David Cameron backs settling £50bn EU divorce bill before trade talks
David Cameron has said Britain must agree a “divorce bill” with the European Union before trade talks can start as Theresa May prepared for her first face-to-face meeting with the bloc’s chief negotiator.
Mrs May is hosting a working dinner with Michel Barnier and European Commission president Jean-Claude Juncker at Downing Street on Wednesday evening, which is expected to focus on the process of exit talks.
The issue of a Brexit “divorce bill” of an estimated £50 billion could arise, given Mr Barnier’s insistence that the UK must “settle the accounts” before beginning talks on a future trading relationship with the EU.
The meeting also comes ahead of Saturday’s European Council summit, when leaders of the other 27 EU countries will discuss their draft guidelines for negotiations, which reject the UK’s pleas for parallel trade and divorce talks.
Answering questions at a global tourism summit in Bangkok, Mr Cameron appeared to back the EU’s stance, saying: “I would hope that we will be able to agree, as it were, the first bits of divorce – it’s a bit like a divorce, you have to deal with the money and then access to the children afterwards.”
The former prime minister said he thought both sides could agree that “of course we accept some liabilities for this membership we’ve had for 40 years, just as we have a claim on some of the assets that we’ve paid into.
“And I think we can settle the principles of that and then get on with the nature of the relationship.”
Senior members of the Government have insisted that Britain will not pay a bill of the scale suggested by the likes of Mr Juncker, with International Trade Secretary Liam Fox branding the idea “absurd”.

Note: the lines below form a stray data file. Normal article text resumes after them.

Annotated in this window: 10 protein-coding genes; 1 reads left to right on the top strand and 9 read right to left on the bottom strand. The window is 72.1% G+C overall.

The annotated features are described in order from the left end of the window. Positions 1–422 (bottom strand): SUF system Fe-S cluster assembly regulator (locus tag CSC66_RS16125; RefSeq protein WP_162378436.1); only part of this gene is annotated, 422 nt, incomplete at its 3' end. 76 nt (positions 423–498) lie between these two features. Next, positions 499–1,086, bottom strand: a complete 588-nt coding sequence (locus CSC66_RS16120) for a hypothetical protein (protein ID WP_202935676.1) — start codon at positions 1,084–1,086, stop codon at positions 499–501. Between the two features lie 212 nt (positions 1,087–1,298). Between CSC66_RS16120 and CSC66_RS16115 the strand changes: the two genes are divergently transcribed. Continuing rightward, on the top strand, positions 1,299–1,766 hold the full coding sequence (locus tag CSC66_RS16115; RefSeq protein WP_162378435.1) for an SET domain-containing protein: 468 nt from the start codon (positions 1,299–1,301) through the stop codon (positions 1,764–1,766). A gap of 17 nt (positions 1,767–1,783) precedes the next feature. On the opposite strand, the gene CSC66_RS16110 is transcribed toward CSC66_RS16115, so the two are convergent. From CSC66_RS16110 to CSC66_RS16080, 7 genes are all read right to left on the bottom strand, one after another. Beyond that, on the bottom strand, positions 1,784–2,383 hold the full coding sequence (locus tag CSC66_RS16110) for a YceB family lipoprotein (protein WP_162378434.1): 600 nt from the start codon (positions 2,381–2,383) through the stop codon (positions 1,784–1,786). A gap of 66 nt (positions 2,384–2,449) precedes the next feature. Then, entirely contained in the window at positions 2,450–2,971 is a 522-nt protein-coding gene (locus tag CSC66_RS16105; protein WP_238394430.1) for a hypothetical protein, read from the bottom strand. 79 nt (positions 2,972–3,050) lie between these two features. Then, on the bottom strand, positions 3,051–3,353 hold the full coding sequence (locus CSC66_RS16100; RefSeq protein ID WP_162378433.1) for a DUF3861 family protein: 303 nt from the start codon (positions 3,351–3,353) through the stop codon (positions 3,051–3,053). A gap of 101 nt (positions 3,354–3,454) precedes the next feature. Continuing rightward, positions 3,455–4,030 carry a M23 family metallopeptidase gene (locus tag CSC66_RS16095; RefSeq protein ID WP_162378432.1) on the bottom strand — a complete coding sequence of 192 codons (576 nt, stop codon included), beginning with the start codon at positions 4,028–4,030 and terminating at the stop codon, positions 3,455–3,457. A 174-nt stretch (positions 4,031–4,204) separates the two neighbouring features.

But Mrs May has said she is ready to discuss a “fair settlement” of Britain’s obligations, although she has given no hint of the amount she is prepared to contemplate.
Mr Cameron said he is optimistic about the outcome of Brexit, suggesting that the starting point for a deal could be maintaining free trade in goods, before striking sector-by-sector agreements in areas such as financial services, agriculture and air travel.
The separate agreements could be deals “in principle” to be implemented over a transition period, which the EU has acknowledged may be necessary in its draft guidelines.
The former Tory leader also backed Mrs May’s decision to hold a General Election which she is seeking to define by Brexit, saying it would give her more time and political space to negotiate a good deal for the UK.
Brexit Secretary David Davis said “cool heads, strong leadership and traditional British resolve” would be needed to secure a good deal as the UK leaves the EU.
Speaking to the Prosperity UK conference in London, Mr Davis acknowledged Britain would have to make compromises in the negotiations, but insisted the country had “very good reason to feel optimistic”.
He said visits to a dozen EU countries over recent weeks – including four in the last couple of days – had convinced him that the remaining member states wish to conduct negotiations “in a spirit of sincere co-operation”.